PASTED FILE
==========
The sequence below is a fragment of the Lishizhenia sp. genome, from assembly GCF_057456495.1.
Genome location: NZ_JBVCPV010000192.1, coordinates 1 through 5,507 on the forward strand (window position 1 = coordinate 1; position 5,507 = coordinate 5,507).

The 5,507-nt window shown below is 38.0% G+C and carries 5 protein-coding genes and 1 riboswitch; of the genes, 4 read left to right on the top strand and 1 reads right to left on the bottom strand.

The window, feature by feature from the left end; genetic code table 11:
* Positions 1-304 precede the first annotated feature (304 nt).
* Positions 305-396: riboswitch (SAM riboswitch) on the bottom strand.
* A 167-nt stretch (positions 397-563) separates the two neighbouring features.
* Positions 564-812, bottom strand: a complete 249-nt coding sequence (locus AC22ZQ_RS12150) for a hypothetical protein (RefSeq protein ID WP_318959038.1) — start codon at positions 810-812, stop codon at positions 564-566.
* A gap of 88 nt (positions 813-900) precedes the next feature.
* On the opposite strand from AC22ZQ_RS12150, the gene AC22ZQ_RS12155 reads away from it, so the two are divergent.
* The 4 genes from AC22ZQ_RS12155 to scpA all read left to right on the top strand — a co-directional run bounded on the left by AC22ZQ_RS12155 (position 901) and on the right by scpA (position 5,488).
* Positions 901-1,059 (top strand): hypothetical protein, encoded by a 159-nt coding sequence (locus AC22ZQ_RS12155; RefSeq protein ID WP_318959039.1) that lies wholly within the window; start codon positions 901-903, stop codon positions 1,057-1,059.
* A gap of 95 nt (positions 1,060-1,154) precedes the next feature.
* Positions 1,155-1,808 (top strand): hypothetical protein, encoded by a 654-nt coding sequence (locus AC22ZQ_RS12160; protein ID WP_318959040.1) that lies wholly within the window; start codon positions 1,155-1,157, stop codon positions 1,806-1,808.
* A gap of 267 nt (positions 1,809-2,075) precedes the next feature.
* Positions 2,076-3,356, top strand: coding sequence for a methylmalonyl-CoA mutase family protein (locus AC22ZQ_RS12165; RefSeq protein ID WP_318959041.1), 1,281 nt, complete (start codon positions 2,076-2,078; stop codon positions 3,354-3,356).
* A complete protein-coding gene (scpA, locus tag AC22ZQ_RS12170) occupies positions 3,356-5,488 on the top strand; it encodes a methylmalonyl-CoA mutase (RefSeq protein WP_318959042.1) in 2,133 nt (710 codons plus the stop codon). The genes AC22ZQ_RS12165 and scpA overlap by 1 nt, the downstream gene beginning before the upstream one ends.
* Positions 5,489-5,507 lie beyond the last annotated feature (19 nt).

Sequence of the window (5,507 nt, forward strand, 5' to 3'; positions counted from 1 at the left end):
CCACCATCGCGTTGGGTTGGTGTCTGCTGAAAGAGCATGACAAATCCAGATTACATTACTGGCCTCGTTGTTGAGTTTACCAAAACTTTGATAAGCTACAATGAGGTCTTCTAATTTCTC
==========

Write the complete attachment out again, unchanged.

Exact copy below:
The sequence below is a fragment of the Lishizhenia sp. genome, from assembly GCF_057456495.1.
Genome location: NZ_JBVCPV010000192.1, coordinates 1 through 5,507 on the forward strand (window position 1 = coordinate 1; position 5,507 = coordinate 5,507).

The 5,507-nt window shown below is 38.0% G+C and carries 5 protein-coding genes and 1 riboswitch; of the genes, 4 read left to right on the top strand and 1 reads right to left on the bottom strand.

The window, feature by feature from the left end; genetic code table 11:
* Positions 1-304 precede the first annotated feature (304 nt).
* Positions 305-396: riboswitch (SAM riboswitch) on the bottom strand.
* A 167-nt stretch (positions 397-563) separates the two neighbouring features.
* Positions 564-812, bottom strand: a complete 249-nt coding sequence (locus AC22ZQ_RS12150) for a hypothetical protein (RefSeq protein ID WP_318959038.1) — start codon at positions 810-812, stop codon at positions 564-566.
* A gap of 88 nt (positions 813-900) precedes the next feature.
* On the opposite strand from AC22ZQ_RS12150, the gene AC22ZQ_RS12155 reads away from it, so the two are divergent.
* The 4 genes from AC22ZQ_RS12155 to scpA all read left to right on the top strand — a co-directional run bounded on the left by AC22ZQ_RS12155 (position 901) and on the right by scpA (position 5,488).
* Positions 901-1,059 (top strand): hypothetical protein, encoded by a 159-nt coding sequence (locus AC22ZQ_RS12155; RefSeq protein ID WP_318959039.1) that lies wholly within the window; start codon positions 901-903, stop codon positions 1,057-1,059.
* A gap of 95 nt (positions 1,060-1,154) precedes the next feature.
* Positions 1,155-1,808 (top strand): hypothetical protein, encoded by a 654-nt coding sequence (locus AC22ZQ_RS12160; protein ID WP_318959040.1) that lies wholly within the window; start codon positions 1,155-1,157, stop codon positions 1,806-1,808.
* A gap of 267 nt (positions 1,809-2,075) precedes the next feature.
* Positions 2,076-3,356, top strand: coding sequence for a methylmalonyl-CoA mutase family protein (locus AC22ZQ_RS12165; RefSeq protein ID WP_318959041.1), 1,281 nt, complete (start codon positions 2,076-2,078; stop codon positions 3,354-3,356).
* A complete protein-coding gene (scpA, locus tag AC22ZQ_RS12170) occupies positions 3,356-5,488 on the top strand; it encodes a methylmalonyl-CoA mutase (RefSeq protein WP_318959042.1) in 2,133 nt (710 codons plus the stop codon). The genes AC22ZQ_RS12165 and scpA overlap by 1 nt, the downstream gene beginning before the upstream one ends.
* Positions 5,489-5,507 lie beyond the last annotated feature (19 nt).

Sequence of the window (5,507 nt, forward strand, 5' to 3'; positions counted from 1 at the left end):
CCACCATCGCGTTGGGTTGGTGTCTGCTGAAAGAGCATGACAAATCCAGATTACATTACTGGCCTCGTTGTTGAGTTTACCAAAACTTTGATAAGCTACAATGAGGTCTTCTAATTTCTC